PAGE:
Your favourite book

Although not an expensive gift, it can still be nice to share your favourite things with your significant other. Since you’re apart and can’t participate in your favourite activities and hobbies together, a nice idea would be to share things you enjoy with them in any way that you can. Sending them a copy of your favourite book is a very personal thing and will help you to learn more about each other. Perhaps you could even underline or point out your favourite quotes, or even reading the book together, a chapter a day and then discussing it with each other.

Other possible ideas:

  1. Personalised jewellery
  2. A dual time-zone necklace.
  3. A promise ring.
  4. A personalised jigsaw.
  5. A heartbeat or sound wave necklace/bracelet.
  6. A custom notebook.
  7. Get flowers delivered to their house.
  8. Name a star after them.
  9. A pair of matching/personalised mugs.
  10. A jar of love-notes.
  11. A mix CD.
  12. A collage.
  13. Mini love-letters.
  14. A custom phone case.
  15. A care package.

 

Why I’m leaving my insecurities in 2016

Normally, I’d be the first person to say that New Year’s resolutions are pointless. Why should another turn of the earth around the sun change who you are as a person, or how much you exercise, or whether or not you’re allowed to eat a bar of chocolate? This year’s no different from the last, so why the need to make any great change? You can start a resolution at any time of year, you don’t need to start being nice to people or eating better just because another year has passed.

And really, it doesn’t matter when you decide to make that positive change in your life, whether it’s a rainy September afternoon at home, or the turn of the New Year, surrounded by celebrations. But for me, 2017 just felt like the right time. It’s my last year at college, my first year at university and I learned a lot of things in 2016 that I wanted to carry with me into 2017. However, there’s one thing that I’ve decided to leave behind – insecurity.

Ever since I can remember, I’ve been insecure, whether it’s about the way that I look, the way my voice sounds, my talents, my relationship or anything in between. And it’s caused so many problems not just within my friendships and relationships, but also just within myself. It’s exhausting to always worry about what other people think and whether or not people are being honest with you.

And it’s taken me up until now to realise that the majority of my insecurities stem purely from off-hand comments that somebody has made to me, some even going back to primary school. And while to them it may only have been a passing comment for them, I have carried them with me for years. “You look weird with your hair tied up”, “she has a great body but her face doesn’t suit it”, “your boyfriend’s probably cheating on you”, “your voice is boring”, “girls don’t have body hair”.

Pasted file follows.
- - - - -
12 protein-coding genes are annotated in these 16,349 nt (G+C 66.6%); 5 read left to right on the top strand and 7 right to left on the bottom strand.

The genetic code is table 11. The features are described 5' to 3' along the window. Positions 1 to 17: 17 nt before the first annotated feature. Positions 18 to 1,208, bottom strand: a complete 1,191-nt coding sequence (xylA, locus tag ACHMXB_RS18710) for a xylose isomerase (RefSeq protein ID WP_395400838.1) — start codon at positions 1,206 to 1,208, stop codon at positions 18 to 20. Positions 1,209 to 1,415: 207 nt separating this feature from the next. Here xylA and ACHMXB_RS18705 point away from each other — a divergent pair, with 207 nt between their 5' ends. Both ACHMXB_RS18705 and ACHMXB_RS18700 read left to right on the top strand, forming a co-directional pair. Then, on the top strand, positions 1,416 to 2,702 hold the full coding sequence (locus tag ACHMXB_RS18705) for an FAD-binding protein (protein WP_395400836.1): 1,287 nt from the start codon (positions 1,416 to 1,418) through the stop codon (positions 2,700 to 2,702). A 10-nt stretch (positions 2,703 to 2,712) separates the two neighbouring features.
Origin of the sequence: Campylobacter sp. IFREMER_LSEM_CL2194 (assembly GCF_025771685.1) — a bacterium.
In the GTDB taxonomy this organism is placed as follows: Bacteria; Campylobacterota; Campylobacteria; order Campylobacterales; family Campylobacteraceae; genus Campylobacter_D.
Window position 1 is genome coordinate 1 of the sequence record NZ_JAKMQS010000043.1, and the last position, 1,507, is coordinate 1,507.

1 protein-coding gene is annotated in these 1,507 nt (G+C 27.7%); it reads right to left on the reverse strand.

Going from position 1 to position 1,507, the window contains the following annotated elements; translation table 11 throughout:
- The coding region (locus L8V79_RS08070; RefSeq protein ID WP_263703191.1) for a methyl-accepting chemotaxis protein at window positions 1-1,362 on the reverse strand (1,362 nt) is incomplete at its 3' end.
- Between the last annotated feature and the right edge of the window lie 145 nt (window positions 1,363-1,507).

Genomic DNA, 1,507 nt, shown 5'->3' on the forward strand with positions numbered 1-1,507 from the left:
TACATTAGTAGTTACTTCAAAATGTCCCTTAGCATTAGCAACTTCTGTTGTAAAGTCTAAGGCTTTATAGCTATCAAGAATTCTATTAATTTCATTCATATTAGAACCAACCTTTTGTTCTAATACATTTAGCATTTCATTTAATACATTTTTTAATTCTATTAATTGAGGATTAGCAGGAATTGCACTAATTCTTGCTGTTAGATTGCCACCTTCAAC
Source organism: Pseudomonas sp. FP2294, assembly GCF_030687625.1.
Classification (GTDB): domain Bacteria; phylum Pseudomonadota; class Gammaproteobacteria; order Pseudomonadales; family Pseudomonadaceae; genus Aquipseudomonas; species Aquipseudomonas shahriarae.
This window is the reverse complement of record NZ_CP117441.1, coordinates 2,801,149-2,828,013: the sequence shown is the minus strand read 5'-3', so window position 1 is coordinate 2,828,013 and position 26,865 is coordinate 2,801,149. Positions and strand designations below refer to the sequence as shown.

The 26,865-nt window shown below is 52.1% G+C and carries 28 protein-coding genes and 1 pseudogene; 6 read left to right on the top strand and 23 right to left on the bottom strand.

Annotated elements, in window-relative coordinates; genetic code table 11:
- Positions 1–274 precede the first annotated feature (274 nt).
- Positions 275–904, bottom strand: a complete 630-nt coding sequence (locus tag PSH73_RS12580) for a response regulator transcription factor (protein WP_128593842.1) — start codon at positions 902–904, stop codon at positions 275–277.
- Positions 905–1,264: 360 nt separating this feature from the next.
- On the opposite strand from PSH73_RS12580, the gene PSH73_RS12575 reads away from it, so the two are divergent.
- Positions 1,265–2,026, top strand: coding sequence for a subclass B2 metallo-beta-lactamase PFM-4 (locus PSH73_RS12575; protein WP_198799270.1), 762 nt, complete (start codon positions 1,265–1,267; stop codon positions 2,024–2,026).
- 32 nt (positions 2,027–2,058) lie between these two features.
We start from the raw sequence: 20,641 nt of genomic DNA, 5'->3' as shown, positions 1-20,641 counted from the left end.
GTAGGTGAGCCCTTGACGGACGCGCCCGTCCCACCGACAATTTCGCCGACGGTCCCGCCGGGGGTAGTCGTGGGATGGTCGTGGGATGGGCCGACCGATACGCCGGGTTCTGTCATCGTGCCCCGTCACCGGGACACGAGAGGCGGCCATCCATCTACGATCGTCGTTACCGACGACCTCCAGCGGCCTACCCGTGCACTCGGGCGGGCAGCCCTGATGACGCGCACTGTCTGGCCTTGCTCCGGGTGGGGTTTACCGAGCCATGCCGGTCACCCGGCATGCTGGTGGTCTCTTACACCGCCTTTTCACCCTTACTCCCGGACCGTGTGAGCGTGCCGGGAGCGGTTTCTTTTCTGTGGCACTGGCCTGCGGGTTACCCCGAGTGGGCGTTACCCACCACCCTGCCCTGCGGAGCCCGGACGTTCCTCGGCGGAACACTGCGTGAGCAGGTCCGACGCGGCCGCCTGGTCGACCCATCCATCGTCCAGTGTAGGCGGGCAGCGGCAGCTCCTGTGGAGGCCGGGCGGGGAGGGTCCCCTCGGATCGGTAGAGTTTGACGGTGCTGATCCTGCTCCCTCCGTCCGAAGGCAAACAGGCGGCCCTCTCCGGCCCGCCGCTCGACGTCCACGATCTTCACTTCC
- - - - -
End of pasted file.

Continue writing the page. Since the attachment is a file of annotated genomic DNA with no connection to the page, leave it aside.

All of those comments adding up to a swirling mass of insecurity that lasted for years.But when I thought about it – what did any of those people really mean to me? The only people that had ever made these sorts of comments were friends of friends or people that I only had to see a few times a week because we went to the same school. Why should their insubstantial comments and snide remarks affect how I felt about myself, when in my mind they themselves were little more than names to attach to derogatory words?

I spent so long wishing that I could be other people, unable to see the things in them that so many other people seemed to see in me. They didn’t have weird hands, or messy hair. They didn’t have bushy eyebrows or ill-fitting clothes that didn’t suit them. People didn’t criticise them or make comments that made them feel insecure. Or so I thought.

But in reality, everybody gets criticsed and everybody has things said about them that are hurtful or embarrassing. However, it’s where you choose to go from there that’s important.

Because when you think about how well those people really know you, how much does a passing comment from them really mean?

Although its going to be hard, my new year’s resolution is to shed the insecurities that have held me back for so long. I’ll wear a cute dress every day if I want to, whether it suits me or not. I’ll wear my hair tied up if I want to. I’ll remember that my boyfriend loves me, and that our relationship is our own and not up for the debate of anyone else.

And I’ll do whatever the hell I want to do, without worrying about what others will think. Because despite the past, I love the person that I’ve become. I’ve learned to embrace my body and the way it looks, I’m comfortable in my abilities and happy with my relationship. So why should anyone else make me feel any different?